Manuscripts should be submitted online at www.mdpi.com by registering and logging in to this website. Once you are registered, click here to go to the submission form. Manuscripts can be submitted until the deadline. All papers will be peer-reviewed. Accepted papers will be published continuously in the journal (as soon as accepted) and will be listed together on the special issue website. Research articles, review articles as well as short communications are invited. For planned papers, a title and short abstract (about 100 words) can be sent to the Editorial Office for announcement on this website.

Submitted manuscripts should not have been published previously, nor be under consideration for publication elsewhere (except conference proceedings papers). All manuscripts are thoroughly refereed through a single-blind peer-review process. A guide for authors and other relevant information for submission of manuscripts is available on the Instructions for Authors page. International Journal of Molecular Sciences is an international peer-reviewed open access semimonthly journal published by MDPI.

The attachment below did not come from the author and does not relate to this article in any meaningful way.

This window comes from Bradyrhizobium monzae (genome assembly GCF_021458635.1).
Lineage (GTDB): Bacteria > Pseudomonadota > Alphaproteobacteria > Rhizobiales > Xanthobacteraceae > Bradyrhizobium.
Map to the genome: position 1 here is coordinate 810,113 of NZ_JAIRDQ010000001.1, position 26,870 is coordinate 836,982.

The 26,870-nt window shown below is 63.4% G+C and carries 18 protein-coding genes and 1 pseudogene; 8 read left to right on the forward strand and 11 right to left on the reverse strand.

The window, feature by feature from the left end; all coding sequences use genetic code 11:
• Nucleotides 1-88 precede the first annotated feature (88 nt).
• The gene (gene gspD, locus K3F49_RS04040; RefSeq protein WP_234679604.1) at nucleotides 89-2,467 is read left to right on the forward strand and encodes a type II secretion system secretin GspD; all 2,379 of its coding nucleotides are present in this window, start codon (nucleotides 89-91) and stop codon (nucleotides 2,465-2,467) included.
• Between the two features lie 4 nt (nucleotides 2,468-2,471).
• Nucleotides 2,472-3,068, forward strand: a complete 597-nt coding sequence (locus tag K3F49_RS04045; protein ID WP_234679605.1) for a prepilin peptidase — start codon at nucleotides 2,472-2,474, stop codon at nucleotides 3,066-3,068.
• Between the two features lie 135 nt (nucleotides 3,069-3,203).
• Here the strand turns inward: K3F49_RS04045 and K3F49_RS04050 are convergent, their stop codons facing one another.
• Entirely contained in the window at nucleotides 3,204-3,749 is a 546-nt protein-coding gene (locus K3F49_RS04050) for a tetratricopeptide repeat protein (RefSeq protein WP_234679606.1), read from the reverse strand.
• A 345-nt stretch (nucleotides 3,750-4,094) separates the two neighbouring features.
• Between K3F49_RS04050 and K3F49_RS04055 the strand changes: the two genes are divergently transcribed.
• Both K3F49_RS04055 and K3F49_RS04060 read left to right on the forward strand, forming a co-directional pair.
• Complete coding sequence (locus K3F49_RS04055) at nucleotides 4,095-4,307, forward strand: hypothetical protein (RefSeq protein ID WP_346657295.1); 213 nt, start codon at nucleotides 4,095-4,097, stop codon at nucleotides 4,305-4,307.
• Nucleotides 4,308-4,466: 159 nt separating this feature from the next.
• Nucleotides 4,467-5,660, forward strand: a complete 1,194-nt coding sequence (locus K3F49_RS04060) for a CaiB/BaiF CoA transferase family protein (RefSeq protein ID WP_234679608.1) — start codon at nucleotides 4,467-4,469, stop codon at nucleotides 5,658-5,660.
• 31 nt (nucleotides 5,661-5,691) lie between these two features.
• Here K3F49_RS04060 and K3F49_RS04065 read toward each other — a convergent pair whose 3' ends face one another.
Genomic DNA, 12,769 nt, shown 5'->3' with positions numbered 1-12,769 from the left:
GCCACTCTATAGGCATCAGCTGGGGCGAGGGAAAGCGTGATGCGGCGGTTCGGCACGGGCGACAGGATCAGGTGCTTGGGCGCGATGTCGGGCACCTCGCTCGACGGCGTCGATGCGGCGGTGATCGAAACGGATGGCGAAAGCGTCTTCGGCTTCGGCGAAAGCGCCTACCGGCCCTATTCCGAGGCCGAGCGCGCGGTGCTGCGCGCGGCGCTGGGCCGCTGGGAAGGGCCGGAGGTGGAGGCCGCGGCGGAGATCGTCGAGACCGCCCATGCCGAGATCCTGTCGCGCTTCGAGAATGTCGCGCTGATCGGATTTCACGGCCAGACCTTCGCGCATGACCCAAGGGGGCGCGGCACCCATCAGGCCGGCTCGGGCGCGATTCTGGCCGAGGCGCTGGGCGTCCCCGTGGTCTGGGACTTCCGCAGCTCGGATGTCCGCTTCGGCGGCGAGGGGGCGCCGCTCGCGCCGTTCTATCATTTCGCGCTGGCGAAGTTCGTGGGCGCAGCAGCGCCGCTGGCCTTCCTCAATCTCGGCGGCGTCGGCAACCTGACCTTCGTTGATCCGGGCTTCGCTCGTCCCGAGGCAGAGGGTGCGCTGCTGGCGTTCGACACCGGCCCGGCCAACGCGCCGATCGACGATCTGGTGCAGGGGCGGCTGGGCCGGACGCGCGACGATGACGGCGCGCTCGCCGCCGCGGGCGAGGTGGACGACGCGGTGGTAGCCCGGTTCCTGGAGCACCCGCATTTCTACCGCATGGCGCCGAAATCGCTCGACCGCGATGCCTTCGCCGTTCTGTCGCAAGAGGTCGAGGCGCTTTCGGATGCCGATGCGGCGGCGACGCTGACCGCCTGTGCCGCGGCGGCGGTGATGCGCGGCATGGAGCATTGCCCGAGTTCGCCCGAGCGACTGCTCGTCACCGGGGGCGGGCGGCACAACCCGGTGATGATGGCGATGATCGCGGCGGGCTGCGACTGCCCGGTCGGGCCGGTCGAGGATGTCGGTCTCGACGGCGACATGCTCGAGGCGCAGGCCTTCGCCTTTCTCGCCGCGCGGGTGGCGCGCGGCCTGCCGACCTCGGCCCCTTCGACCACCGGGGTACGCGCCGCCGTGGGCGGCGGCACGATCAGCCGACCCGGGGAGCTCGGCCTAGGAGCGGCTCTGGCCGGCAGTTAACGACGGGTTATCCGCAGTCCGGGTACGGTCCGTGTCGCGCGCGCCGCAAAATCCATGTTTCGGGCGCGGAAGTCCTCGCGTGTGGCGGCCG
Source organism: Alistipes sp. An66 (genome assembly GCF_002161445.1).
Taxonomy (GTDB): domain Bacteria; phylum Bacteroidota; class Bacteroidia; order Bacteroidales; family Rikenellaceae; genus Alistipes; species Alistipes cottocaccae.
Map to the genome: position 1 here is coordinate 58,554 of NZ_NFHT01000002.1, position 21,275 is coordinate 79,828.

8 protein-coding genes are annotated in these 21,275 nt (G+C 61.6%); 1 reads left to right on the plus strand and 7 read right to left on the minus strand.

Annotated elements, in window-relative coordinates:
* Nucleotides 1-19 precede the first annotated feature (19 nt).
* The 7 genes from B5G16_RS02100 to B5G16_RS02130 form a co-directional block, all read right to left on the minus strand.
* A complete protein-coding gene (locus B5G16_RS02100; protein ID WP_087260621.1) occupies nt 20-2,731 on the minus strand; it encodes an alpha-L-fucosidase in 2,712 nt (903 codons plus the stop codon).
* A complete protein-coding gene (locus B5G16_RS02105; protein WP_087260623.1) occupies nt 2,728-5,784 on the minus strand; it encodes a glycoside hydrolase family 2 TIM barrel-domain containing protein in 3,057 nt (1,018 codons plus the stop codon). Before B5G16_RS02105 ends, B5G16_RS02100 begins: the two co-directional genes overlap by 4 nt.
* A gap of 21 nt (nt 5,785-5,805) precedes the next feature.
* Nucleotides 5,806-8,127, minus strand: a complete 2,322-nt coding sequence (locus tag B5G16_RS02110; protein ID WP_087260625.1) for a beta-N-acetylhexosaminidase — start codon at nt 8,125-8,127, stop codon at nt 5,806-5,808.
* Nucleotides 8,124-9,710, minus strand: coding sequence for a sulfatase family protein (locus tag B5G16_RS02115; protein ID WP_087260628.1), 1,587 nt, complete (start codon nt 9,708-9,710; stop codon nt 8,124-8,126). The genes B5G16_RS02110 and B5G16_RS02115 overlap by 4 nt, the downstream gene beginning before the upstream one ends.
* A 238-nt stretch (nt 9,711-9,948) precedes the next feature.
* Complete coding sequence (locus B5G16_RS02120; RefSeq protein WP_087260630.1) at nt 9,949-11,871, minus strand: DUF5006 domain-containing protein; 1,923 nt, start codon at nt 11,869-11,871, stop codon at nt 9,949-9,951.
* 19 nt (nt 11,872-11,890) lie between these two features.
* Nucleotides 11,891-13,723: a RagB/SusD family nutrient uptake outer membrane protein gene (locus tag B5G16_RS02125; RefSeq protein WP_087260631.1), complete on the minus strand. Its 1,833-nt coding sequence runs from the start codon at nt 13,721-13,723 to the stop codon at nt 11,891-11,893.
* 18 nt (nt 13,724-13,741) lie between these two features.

Please visit the Instructions for Authors page before submitting a manuscript. There is an Article Processing Charge (APC) for publication in this open access journal. For details about the APC please see here. Submitted papers should be well formatted and use good English. Authors may use MDPI's English editing service prior to publication or during author revisions.

Keywords

  • pollutant
  • contamination
  • pollution
  • toxicology
  • toxicogenomics
  • epigenetics
  • molecular markers
  • epidemiology
  • exposure
  • intoxication
  • genetic susceptibility

Published Papers (5 papers)

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Research